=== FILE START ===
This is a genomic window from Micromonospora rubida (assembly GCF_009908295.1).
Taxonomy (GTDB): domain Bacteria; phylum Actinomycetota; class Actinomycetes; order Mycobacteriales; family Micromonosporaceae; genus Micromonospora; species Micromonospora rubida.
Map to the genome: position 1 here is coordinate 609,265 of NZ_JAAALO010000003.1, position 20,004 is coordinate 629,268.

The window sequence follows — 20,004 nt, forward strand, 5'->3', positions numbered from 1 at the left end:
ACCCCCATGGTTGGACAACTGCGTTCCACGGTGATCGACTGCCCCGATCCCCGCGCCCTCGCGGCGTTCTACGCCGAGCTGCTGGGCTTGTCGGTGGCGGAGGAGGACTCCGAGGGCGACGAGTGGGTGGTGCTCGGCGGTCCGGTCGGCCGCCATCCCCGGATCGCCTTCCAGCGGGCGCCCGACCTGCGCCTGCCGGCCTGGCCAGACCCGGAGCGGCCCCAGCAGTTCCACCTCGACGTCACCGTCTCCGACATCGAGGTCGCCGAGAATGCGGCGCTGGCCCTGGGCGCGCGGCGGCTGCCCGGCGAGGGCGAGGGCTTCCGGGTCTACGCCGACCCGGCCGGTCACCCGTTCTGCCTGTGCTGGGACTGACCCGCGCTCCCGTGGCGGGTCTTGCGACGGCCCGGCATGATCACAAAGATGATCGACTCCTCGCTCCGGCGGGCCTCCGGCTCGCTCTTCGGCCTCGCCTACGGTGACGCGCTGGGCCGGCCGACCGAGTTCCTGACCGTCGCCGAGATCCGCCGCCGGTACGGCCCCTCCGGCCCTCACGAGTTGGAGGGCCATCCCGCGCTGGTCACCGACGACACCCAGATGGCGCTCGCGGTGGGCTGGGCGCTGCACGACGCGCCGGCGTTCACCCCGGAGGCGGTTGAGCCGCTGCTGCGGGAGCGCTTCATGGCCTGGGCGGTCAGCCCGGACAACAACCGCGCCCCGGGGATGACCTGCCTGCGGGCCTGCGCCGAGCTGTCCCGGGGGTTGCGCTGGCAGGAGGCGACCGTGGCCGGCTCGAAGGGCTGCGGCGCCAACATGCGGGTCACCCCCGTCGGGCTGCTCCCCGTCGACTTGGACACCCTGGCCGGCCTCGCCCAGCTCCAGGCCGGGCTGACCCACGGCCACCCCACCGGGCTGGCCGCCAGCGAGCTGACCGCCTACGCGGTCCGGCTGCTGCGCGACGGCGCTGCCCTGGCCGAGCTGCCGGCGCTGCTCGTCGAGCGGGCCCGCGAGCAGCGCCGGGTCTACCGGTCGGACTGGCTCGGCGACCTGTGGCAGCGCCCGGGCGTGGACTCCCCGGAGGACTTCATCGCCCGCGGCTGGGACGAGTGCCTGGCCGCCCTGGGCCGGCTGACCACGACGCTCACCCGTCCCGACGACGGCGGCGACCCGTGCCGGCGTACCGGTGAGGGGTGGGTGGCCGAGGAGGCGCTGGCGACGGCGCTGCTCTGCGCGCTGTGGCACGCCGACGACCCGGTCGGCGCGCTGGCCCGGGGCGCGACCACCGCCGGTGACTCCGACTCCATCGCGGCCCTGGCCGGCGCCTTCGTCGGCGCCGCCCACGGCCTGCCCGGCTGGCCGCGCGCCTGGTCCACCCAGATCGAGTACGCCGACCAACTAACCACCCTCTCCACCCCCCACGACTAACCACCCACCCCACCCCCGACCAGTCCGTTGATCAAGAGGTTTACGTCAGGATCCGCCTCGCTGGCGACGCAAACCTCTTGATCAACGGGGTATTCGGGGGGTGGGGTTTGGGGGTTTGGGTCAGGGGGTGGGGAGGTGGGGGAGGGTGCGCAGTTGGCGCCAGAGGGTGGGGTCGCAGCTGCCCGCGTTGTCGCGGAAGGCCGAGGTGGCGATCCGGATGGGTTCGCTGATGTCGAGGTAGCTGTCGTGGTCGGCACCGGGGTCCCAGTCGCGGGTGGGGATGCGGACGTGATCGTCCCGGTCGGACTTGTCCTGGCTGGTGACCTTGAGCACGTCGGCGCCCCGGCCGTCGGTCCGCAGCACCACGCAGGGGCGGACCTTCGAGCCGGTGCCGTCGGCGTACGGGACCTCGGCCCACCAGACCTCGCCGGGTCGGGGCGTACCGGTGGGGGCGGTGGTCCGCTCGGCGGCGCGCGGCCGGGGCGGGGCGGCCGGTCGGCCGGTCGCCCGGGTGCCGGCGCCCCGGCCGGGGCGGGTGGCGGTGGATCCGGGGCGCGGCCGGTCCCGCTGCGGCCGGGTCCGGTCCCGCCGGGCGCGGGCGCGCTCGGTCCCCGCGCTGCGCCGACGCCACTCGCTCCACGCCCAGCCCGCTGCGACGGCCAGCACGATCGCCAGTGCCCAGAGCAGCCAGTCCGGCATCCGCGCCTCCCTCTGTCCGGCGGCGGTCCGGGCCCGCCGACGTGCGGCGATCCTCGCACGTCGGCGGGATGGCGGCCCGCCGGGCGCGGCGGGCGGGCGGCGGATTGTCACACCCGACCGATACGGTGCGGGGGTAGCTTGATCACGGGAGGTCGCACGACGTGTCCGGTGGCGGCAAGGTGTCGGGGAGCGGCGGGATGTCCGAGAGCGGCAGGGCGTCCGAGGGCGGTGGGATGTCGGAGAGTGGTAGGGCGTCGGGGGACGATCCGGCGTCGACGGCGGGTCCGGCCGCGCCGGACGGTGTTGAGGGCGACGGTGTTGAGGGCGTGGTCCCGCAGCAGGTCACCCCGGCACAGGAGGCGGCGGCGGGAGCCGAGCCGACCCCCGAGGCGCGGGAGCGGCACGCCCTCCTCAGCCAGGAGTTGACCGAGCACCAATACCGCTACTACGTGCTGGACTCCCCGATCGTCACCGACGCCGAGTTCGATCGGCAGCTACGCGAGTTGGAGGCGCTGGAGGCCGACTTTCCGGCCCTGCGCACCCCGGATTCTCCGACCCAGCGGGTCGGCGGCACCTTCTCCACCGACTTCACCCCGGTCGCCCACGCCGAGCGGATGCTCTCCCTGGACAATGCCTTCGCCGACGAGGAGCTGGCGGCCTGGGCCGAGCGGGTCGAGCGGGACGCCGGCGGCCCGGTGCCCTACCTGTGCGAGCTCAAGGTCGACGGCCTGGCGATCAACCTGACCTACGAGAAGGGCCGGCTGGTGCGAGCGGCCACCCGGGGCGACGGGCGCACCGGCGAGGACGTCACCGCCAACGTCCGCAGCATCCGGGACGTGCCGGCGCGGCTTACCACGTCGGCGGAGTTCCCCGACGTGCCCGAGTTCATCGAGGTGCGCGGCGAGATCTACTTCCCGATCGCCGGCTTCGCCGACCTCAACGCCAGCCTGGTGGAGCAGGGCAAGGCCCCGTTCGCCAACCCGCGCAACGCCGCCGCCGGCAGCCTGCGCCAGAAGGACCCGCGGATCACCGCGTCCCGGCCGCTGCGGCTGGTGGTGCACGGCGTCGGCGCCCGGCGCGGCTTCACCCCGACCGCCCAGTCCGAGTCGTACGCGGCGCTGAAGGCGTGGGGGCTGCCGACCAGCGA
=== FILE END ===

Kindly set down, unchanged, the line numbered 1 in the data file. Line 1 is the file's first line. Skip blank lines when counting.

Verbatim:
This is a genomic window from Micromonospora rubida (assembly GCF_009908295.1).